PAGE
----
November 03, 2010 12:52
North Korea on Tuesday denied any involvement in sinking the South Korean Navy corvette Cheonan based on what it claims was an internal investigation, the North's official Korean Central News Agency reported. The statement was issued by the top decision-making National Defense Commission.
Earlier on May 28, the commission held a press conference for domestic and foreign journalists to rebut the findings of an international probe that put the blame squarely on the North.
A South Korean security official said Pyongyang "apparently decided to refuse South Korea's repeated demands for an apology as a precondition for massive aid requested by the North."
In inter-Korean Red Cross talks a week ago, the North demanded 500,000 tons of rice and 300,000 tons of fertilizer if inter-Korean family reunions are to become more frequent.
According to the KCNA, the North elaborated on 13 key points cited as evidence of the North's involvement, including the writing style of "No. 1" on the propulsion shaft of a torpedo recovered from the ocean floor, aluminum alloy fragments, the question whether the ship could have run aground, and footage from a thermal observation device. It called the international findings a "huge propaganda farce."
But the statement was mostly a rehash of doubts raised previously by leftwing media outlets and organizations in South Korea. The only thing that was new was a claim that the aluminum alloy fragments could not have come from a North Korean torpedo. "We use torpedoes made of steel alloy, not aluminum alloy, and are willing to hand samples over to the U.S. imperialists and the traitorous clique" -- code for the South Korean government -- it said.
A Defense Ministry spokesman said, "The North's statement doesn't deserve more than passing notice as it's a mere reheating of doubts raised by some people before." He said analysis of metal components of the propulsion shaft and motor of the torpedo showed that the fixed rudder and shaft were made completely of steel and the propeller of aluminum alloy, and pointing out that the body was not made of aluminum is neither here nor there.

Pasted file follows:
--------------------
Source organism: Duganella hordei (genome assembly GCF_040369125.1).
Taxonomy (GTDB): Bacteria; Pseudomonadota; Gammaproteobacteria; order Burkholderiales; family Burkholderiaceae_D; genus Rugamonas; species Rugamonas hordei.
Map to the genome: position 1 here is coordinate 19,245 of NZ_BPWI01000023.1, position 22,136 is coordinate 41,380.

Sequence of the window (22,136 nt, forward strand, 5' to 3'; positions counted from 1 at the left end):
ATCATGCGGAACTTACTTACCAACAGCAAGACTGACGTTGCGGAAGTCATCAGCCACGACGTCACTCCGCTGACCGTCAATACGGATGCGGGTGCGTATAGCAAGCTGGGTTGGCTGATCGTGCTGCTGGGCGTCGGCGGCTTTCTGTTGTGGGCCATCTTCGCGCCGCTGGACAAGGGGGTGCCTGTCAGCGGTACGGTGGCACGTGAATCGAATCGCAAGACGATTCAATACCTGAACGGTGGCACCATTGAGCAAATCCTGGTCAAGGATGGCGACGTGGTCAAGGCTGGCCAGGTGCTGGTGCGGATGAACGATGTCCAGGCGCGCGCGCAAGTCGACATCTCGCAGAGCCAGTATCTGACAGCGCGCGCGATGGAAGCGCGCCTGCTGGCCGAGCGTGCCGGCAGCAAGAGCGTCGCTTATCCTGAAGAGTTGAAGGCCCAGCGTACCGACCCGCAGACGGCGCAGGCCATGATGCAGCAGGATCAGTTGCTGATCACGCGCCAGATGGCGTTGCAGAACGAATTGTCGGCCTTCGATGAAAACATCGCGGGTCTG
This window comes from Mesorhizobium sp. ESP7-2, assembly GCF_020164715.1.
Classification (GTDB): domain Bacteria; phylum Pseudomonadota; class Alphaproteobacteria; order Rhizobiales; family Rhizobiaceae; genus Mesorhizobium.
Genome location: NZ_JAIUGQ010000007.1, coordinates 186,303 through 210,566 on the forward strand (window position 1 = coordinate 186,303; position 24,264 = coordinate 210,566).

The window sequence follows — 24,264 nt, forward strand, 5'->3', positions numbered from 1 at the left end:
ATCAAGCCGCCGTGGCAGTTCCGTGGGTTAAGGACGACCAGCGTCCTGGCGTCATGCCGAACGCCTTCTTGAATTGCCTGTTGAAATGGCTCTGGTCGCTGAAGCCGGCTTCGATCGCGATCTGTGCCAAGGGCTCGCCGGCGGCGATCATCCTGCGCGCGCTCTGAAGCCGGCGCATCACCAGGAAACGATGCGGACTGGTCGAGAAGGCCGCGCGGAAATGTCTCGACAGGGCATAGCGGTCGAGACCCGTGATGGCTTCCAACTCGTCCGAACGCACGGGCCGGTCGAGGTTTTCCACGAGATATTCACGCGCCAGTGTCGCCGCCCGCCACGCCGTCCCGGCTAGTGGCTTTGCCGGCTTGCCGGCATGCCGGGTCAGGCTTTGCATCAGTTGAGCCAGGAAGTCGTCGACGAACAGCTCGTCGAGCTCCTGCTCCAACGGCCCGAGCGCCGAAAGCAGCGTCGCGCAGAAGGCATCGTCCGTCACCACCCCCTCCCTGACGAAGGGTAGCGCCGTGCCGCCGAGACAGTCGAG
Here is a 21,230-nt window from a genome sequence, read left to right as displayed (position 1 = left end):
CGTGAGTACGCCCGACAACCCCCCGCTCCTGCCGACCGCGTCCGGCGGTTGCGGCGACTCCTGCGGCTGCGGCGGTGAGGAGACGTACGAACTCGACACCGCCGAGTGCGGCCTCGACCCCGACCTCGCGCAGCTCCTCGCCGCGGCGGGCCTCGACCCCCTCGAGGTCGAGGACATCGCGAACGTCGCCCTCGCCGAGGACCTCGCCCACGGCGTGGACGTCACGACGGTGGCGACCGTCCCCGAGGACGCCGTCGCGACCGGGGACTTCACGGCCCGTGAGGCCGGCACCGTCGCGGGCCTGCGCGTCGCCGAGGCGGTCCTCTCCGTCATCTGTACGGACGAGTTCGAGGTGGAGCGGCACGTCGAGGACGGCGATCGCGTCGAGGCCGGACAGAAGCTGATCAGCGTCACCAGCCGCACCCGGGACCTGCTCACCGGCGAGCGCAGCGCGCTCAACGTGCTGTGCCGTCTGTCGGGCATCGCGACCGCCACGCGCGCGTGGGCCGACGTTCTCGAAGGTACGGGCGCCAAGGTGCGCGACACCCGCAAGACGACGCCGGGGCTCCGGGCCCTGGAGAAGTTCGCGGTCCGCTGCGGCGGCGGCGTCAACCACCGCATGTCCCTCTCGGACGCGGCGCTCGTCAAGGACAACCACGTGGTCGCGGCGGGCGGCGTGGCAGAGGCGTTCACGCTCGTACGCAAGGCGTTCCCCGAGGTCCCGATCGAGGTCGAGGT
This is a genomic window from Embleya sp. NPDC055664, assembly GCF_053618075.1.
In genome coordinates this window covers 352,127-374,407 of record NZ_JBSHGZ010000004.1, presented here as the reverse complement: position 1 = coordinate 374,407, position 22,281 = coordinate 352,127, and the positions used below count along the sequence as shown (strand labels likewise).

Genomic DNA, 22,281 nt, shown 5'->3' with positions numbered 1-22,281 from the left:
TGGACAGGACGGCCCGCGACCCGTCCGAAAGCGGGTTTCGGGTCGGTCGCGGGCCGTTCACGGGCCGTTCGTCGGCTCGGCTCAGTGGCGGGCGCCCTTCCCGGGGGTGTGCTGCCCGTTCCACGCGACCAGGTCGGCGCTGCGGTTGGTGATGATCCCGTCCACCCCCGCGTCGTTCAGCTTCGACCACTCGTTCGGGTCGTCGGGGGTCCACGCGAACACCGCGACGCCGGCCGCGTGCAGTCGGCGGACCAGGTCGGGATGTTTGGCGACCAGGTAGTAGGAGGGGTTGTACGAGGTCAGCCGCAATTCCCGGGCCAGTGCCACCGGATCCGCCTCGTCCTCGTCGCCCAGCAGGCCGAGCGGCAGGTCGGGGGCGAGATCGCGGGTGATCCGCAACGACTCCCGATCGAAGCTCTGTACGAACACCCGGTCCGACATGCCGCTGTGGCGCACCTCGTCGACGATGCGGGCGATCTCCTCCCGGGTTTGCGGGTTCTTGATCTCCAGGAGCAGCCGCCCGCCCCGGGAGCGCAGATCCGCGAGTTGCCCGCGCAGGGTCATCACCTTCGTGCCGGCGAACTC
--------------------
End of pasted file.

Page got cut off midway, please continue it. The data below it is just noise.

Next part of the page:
Experts speculate the sudden announcement has something to do with recent remarks by senior South Korean officials. In an interview with the Chosun Ilbo last Friday, Unification Minister Hyun In-taek said, "The North should show responsible attitude to the Cheonan sinking." Otherwise, South Korea "has no plan to push for an inter-Korean summit or high-level talks."
And presidential chief of staff Yim Tae-hee on Monday said whether an inter-Korean summit can be held "depends on the North. It has to show a sincere willingness to change. Everybody knows what change I'm talking about." In October last year, Yim talked in secret with North Korean officials to discuss an inter-Korean summit.
They were confirming that an apology must precede any change in attitude amid speculation that the government will soften its North Korea policy due to the North's charm offensive toward the South.
A diplomatic source said, "It's difficult for the North to apologize now after China has openly sided with it over the Cheonan sinking." Some government officials are worried that the latest statement makes it even more difficult to find any middle ground and relieve tensions.
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